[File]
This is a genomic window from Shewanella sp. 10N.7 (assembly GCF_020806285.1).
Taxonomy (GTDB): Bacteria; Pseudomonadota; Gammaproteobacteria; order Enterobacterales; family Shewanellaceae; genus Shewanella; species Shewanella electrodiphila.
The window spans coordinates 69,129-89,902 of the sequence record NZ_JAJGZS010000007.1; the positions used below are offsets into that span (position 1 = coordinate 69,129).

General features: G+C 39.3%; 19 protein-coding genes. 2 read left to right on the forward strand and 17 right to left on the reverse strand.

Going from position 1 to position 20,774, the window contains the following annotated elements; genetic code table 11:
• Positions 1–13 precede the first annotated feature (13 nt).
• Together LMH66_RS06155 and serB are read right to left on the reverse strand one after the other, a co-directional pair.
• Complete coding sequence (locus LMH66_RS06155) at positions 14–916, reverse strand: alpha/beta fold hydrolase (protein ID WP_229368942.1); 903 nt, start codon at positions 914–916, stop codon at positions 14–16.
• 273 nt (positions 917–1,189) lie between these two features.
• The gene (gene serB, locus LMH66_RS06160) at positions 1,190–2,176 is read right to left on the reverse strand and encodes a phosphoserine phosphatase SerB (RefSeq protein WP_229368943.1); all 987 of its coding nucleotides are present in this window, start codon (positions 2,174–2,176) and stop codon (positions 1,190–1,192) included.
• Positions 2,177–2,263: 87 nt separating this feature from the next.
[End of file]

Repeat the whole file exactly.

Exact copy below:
This is a genomic window from Shewanella sp. 10N.7 (assembly GCF_020806285.1).
Taxonomy (GTDB): Bacteria; Pseudomonadota; Gammaproteobacteria; order Enterobacterales; family Shewanellaceae; genus Shewanella; species Shewanella electrodiphila.
The window spans coordinates 69,129-89,902 of the sequence record NZ_JAJGZS010000007.1; the positions used below are offsets into that span (position 1 = coordinate 69,129).

General features: G+C 39.3%; 19 protein-coding genes. 2 read left to right on the forward strand and 17 right to left on the reverse strand.

Going from position 1 to position 20,774, the window contains the following annotated elements; genetic code table 11:
• Positions 1–13 precede the first annotated feature (13 nt).
• Together LMH66_RS06155 and serB are read right to left on the reverse strand one after the other, a co-directional pair.
• Complete coding sequence (locus LMH66_RS06155) at positions 14–916, reverse strand: alpha/beta fold hydrolase (protein ID WP_229368942.1); 903 nt, start codon at positions 914–916, stop codon at positions 14–16.
• 273 nt (positions 917–1,189) lie between these two features.
• The gene (gene serB, locus LMH66_RS06160) at positions 1,190–2,176 is read right to left on the reverse strand and encodes a phosphoserine phosphatase SerB (RefSeq protein WP_229368943.1); all 987 of its coding nucleotides are present in this window, start codon (positions 2,174–2,176) and stop codon (positions 1,190–1,192) included.
• Positions 2,177–2,263: 87 nt separating this feature from the next.